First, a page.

Iced Nietzsche

Jim Shorts

UNIONDALE, N.Y.--On the afternoon of May 24, 1980, one could fairly describe the 14,995 frenzied supporters of the New York Islanders in Nietszchean terms. The Islanders, seeking their first National Hockey League Championship ever, led the Philadelphia Flyers by three games to two in their best-of-seven final series. After two periods, final triumph seemed assured: the Islanders were ahead, 4-2, and the beer-soaked corridors reverberated with chants of "We Want the Cup!"

But now the game had gone into overtime. Sudden-death overtime, as it is known in the trade. If the Flyers scored next, the series would return to the Spectrum in Philadelphia, where the Islanders would have to face 17,077 snarling partisans. Throughout their history, the Islanders had come close--and blown it. Choked.

Their fans--having welded emotions and season-ticket dollars to the fortunes of an erratic two-dozen men who would provoke expectations of ecstasy only to deflate them--were "a rope stretched across an abyss."

* * *

In less than two weeks, the 1980-81 National Hockey League season gets underway. The exhibition schedule is already half gone, and opening night at Boston Garden and the Coliseum and the Spectrum and Maple Leaf Gardens and Le Forum quick approaches even as George Brett struggles to hit .400 and the Yankees near yet another pennant. It is a cycle as old as life itself.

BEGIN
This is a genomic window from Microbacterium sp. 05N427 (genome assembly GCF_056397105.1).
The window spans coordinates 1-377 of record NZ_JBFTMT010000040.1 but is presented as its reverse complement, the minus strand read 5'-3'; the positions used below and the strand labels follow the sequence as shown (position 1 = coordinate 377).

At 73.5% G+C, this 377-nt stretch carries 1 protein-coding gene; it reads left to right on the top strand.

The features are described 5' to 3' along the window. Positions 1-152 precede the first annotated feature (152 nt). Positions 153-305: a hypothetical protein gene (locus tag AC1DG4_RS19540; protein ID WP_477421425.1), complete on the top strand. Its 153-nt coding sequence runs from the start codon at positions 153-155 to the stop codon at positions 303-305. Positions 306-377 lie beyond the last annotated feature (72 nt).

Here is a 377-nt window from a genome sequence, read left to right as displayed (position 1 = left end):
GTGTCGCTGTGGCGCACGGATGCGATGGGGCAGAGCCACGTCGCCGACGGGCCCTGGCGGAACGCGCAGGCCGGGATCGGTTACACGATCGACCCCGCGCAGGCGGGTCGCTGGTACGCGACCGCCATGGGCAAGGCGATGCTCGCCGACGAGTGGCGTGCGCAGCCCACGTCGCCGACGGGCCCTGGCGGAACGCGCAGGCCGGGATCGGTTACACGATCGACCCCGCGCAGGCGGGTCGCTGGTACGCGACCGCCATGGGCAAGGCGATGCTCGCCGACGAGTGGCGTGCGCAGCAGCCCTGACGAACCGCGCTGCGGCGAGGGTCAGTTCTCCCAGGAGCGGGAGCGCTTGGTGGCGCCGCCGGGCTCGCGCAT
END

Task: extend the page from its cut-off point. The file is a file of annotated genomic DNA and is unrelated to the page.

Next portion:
But this time around, there is a difference. The defending NHL champions are not the Montreal Canadiens.

Not an easy concept to grasp, particularly for Islander fans. One hot and sweaty day this summer a long-time die-hard rooter from Section 308 was inching down the Long Island Expressway when his thoughts turned to hockey.

"Those damn Islanders," he blurted suddently, violently pounding the dash-board in a ritual he had practiced for five years running. "I can't beleeeeeve they blew it against Toronto."

That was 1978, I told him. The Islanders were supposed to win it all that year. Instead, they had choked in the quarter-finals against the Maple Leafs. The series ended before the usual sell-out at the Coliseum when Lanny McDonald scored at 4:13 of overtime in the decisive seventh game. It was a wondrous sight, to see a sports arena become a morgue.

My friend was silent, and a strange glint came into his eyes. "You're right," he said finally. It had happened before. In 1979, the Islanders had won the regular season title, edging out Montreal on the final night--only to be cut to pieces, horrified but in a daze, sleepwalking over a cliff, as they fell to the suddenly chic Manhattan Rangers. In 1975, 1976, 1977, hopes were raised, then vanquished.

Now it was different.

* * *

That rope was real tight. Is there a God? Existentialists and fundamentalists alike, on that sweet and sticky afternoon, faced themselves and their makers as play continued. It could not go wrong now. Or could it? It always had. Could the Islanders stand success? Could their fans?

"The natural flights of human imagination," wrote Sam Johnson, "is not from pleasure to pleasure but from hope to hope." Said Star Trek's point-eared theoretician, Mr. Spock: "You may find that having is not so pleasurable as wanting."

But there was not time for philosophizing. The rope might break. There was only time to play hockey.

Lorne Henning passes to John Tonelli who passes to Bob Nystrom. They are all Islanders. Nystrom--by reflex--tips the rubber into the Philadelphia net. The net goes taut. It has happened.

Let history judge.